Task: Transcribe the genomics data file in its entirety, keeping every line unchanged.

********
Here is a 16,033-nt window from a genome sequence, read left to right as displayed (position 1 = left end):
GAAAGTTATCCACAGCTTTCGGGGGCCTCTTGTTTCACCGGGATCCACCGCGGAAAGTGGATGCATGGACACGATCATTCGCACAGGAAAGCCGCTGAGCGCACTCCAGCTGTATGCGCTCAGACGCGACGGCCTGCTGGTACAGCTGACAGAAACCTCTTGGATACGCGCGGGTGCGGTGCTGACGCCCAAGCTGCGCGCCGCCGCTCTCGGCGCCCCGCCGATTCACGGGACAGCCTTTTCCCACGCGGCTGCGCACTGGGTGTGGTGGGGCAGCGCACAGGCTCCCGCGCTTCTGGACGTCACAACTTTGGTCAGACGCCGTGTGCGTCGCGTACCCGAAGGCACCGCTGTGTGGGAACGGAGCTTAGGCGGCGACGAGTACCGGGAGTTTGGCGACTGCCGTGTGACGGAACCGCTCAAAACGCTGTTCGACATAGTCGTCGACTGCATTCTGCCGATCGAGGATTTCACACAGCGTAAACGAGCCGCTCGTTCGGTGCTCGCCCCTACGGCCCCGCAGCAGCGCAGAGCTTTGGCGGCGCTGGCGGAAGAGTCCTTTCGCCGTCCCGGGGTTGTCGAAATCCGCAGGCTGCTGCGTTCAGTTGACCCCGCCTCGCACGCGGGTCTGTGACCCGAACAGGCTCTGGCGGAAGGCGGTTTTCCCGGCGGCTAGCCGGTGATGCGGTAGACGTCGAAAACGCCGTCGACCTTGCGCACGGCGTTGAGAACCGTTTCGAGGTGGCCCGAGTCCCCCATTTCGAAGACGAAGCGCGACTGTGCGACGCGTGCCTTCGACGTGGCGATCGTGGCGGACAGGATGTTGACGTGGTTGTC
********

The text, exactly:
Here is a 16,033-nt window from a genome sequence, read left to right as displayed (position 1 = left end):
GAAAGTTATCCACAGCTTTCGGGGGCCTCTTGTTTCACCGGGATCCACCGCGGAAAGTGGATGCATGGACACGATCATTCGCACAGGAAAGCCGCTGAGCGCACTCCAGCTGTATGCGCTCAGACGCGACGGCCTGCTGGTACAGCTGACAGAAACCTCTTGGATACGCGCGGGTGCGGTGCTGACGCCCAAGCTGCGCGCCGCCGCTCTCGGCGCCCCGCCGATTCACGGGACAGCCTTTTCCCACGCGGCTGCGCACTGGGTGTGGTGGGGCAGCGCACAGGCTCCCGCGCTTCTGGACGTCACAACTTTGGTCAGACGCCGTGTGCGTCGCGTACCCGAAGGCACCGCTGTGTGGGAACGGAGCTTAGGCGGCGACGAGTACCGGGAGTTTGGCGACTGCCGTGTGACGGAACCGCTCAAAACGCTGTTCGACATAGTCGTCGACTGCATTCTGCCGATCGAGGATTTCACACAGCGTAAACGAGCCGCTCGTTCGGTGCTCGCCCCTACGGCCCCGCAGCAGCGCAGAGCTTTGGCGGCGCTGGCGGAAGAGTCCTTTCGCCGTCCCGGGGTTGTCGAAATCCGCAGGCTGCTGCGTTCAGTTGACCCCGCCTCGCACGCGGGTCTGTGACCCGAACAGGCTCTGGCGGAAGGCGGTTTTCCCGGCGGCTAGCCGGTGATGCGGTAGACGTCGAAAACGCCGTCGACCTTGCGCACGGCGTTGAGAACCGTTTCGAGGTGGCCCGAGTCCCCCATTTCGAAGACGAAGCGCGACTGTGCGACGCGTGCCTTCGACGTGGCGATCGTGGCGGACAGGATGTTGACGTGGTTGTC